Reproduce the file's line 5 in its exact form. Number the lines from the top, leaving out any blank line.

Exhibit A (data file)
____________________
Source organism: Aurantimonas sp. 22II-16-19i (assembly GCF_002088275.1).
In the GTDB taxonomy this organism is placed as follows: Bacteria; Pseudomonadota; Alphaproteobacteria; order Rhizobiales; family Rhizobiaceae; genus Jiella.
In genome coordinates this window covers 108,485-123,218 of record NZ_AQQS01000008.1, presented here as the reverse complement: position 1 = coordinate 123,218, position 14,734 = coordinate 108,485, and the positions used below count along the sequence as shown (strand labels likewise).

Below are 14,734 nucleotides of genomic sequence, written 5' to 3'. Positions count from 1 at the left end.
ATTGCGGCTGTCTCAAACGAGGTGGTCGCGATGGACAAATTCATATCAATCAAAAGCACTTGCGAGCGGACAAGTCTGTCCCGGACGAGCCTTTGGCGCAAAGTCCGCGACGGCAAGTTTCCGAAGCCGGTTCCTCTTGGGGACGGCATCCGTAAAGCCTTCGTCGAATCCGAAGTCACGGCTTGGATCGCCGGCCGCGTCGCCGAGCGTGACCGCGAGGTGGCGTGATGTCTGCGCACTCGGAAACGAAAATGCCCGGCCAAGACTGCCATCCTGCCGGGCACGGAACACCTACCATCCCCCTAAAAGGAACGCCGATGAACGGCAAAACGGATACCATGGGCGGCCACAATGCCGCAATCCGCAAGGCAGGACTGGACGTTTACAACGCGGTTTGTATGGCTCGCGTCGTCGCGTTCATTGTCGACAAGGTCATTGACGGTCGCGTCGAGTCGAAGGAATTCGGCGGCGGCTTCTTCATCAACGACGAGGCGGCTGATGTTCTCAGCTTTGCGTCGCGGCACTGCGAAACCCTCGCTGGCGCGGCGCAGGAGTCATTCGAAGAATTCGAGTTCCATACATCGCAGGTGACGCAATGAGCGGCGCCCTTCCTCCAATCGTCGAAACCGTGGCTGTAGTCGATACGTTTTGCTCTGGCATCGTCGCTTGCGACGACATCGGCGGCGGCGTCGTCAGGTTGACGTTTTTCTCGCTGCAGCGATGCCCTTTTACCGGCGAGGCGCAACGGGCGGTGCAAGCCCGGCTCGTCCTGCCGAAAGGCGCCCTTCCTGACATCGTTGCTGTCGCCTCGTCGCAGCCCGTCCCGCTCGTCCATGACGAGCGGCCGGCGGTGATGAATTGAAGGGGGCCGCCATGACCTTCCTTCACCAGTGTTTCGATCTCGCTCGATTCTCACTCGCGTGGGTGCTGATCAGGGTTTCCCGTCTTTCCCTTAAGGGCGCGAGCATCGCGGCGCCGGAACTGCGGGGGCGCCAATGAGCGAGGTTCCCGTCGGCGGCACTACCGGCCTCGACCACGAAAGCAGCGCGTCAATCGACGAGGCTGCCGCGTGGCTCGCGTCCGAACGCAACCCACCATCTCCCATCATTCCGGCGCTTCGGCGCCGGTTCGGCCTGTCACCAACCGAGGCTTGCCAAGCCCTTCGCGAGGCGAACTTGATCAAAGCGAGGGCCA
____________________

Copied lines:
ATTGCGGCTGTCTCAAACGAGGTGGTCGCGATGGACAAATTCATATCAATCAAAAGCACTTGCGAGCGGACAAGTCTGTCCCGGACGAGCCTTTGGCGCAAAGTCCGCGACGGCAAGTTTCCGAAGCCGGTTCCTCTTGGGGACGGCATCCGTAAAGCCTTCGTCGAATCCGAAGTCACGGCTTGGATCGCCGGCCGCGTCGCCGAGCGTGACCGCGAGGTGGCGTGATGTCTGCGCACTCGGAAACGAAAATGCCCGGCCAAGACTGCCATCCTGCCGGGCACGGAACACCTACCATCCCCCTAAAAGGAACGCCGATGAACGGCAAAACGGATACCATGGGCGGCCACAATGCCGCAATCCGCAAGGCAGGACTGGACGTTTACAACGCGGTTTGTATGGCTCGCGTCGTCGCGTTCATTGTCGACAAGGTCATTGACGGTCGCGTCGAGTCGAAGGAATTCGGCGGCGGCTTCTTCATCAACGACGAGGCGGCTGATGTTCTCAGCTTTGCGTCGCGGCACTGCGAAACCCTCGCTGGCGCGGCGCAGGAGTCATTCGAAGAATTCGAGTTCCATACATCGCAGGTGACGCAATGAGCGGCGCCCTTCCTCCAATCGTCGAAACCGTGGCTGTAGTCGATACGTTTTGCTCTGGCATCGTCGCTTGCGACGACATCGGCGGCGGCGTCGTCAGGTTGACGTTTTTCTCGCTGCAGCGATGCCCTTTTACCGGCGAGGCGCAACGGGCGGTGCAAGCCCGGCTCGTCCTGCCGAAAGGCGCCCTTCCTGACATCGTTGCTGTCGCCTCGTCGCAGCCCGTCCCGCTCGTCCATGACGAGCGGCCGGCGGTGATGAATTGAAGGGGGCCGCCATGACCTTCCTTCACCAGTGTTTCGATCTCGCTCGATTCTCACTCGCGTGGGTGCTGATCAGGGTTTCCCGTCTTTCCCTTAAGGGCGCGAGCATCGCGGCGCCGGAACTGCGGGGGCGCCAATGAGCGAGGTTCCCGTCGGCGGCACTACCGGCCTCGACCACGAAAGCAGCGCGTCAATCGACGAGGCTGCCGCGTGGCTCGCGTCCGAACGCAACCCACCATCTCCCATCATTCCGGCGCTTCGGCGCCGGTTCGGCCTGTCACCAACCGAGGCTTGCCAAGCCCTTCGCGAGGCGAACTTGATCAAAGCGAGGGCCA